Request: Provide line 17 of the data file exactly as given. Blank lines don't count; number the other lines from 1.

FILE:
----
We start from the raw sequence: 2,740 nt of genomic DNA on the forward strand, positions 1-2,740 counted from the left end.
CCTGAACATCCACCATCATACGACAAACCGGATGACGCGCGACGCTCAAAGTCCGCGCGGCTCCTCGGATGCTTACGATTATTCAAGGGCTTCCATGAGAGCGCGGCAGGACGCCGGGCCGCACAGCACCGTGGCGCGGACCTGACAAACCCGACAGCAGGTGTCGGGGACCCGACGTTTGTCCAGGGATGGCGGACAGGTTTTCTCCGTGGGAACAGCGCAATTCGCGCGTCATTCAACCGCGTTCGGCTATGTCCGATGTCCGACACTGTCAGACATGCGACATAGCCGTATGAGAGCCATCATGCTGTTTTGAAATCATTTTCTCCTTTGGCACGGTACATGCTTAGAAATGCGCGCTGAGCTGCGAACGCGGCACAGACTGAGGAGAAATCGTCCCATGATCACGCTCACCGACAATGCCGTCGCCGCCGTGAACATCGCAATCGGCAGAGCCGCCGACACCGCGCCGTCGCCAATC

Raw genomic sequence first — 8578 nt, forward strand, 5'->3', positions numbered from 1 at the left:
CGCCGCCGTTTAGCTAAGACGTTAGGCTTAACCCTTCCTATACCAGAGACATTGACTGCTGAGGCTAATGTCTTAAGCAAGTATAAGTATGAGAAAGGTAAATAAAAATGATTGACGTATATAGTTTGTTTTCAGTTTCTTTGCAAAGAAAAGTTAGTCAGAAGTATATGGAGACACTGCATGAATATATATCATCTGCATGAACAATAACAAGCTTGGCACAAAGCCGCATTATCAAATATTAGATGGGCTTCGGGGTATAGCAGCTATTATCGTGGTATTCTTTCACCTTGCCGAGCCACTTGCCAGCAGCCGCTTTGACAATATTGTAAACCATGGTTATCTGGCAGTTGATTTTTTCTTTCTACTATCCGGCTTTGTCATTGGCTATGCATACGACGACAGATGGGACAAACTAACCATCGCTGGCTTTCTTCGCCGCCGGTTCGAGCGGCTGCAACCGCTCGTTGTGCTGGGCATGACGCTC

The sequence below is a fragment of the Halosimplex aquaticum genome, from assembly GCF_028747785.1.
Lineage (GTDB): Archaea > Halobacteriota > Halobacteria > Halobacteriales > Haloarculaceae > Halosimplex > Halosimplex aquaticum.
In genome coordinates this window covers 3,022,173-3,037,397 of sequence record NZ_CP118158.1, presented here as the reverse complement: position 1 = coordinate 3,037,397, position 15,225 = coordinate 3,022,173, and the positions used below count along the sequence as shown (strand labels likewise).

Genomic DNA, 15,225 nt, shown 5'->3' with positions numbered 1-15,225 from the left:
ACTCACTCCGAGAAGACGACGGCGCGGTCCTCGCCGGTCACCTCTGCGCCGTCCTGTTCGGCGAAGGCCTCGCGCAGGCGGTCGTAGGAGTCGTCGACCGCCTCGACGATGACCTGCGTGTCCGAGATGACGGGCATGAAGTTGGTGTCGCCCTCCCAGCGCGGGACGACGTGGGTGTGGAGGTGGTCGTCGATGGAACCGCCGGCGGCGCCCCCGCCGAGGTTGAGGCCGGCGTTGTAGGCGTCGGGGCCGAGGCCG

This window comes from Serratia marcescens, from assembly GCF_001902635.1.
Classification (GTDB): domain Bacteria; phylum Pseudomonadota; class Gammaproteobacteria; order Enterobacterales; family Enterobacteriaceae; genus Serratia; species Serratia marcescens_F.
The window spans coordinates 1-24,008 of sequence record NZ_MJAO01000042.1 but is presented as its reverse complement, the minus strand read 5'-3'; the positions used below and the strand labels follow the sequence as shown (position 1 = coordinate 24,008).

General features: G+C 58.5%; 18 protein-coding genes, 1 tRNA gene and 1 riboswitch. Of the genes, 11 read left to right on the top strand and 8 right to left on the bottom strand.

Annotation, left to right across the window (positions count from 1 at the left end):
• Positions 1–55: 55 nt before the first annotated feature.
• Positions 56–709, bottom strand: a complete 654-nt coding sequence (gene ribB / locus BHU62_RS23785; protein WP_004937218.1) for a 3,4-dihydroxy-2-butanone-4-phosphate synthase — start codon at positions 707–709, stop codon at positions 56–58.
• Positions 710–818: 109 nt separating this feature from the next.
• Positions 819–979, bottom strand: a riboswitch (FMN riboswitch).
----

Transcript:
• Positions 710–818: 109 nt separating this feature from the next.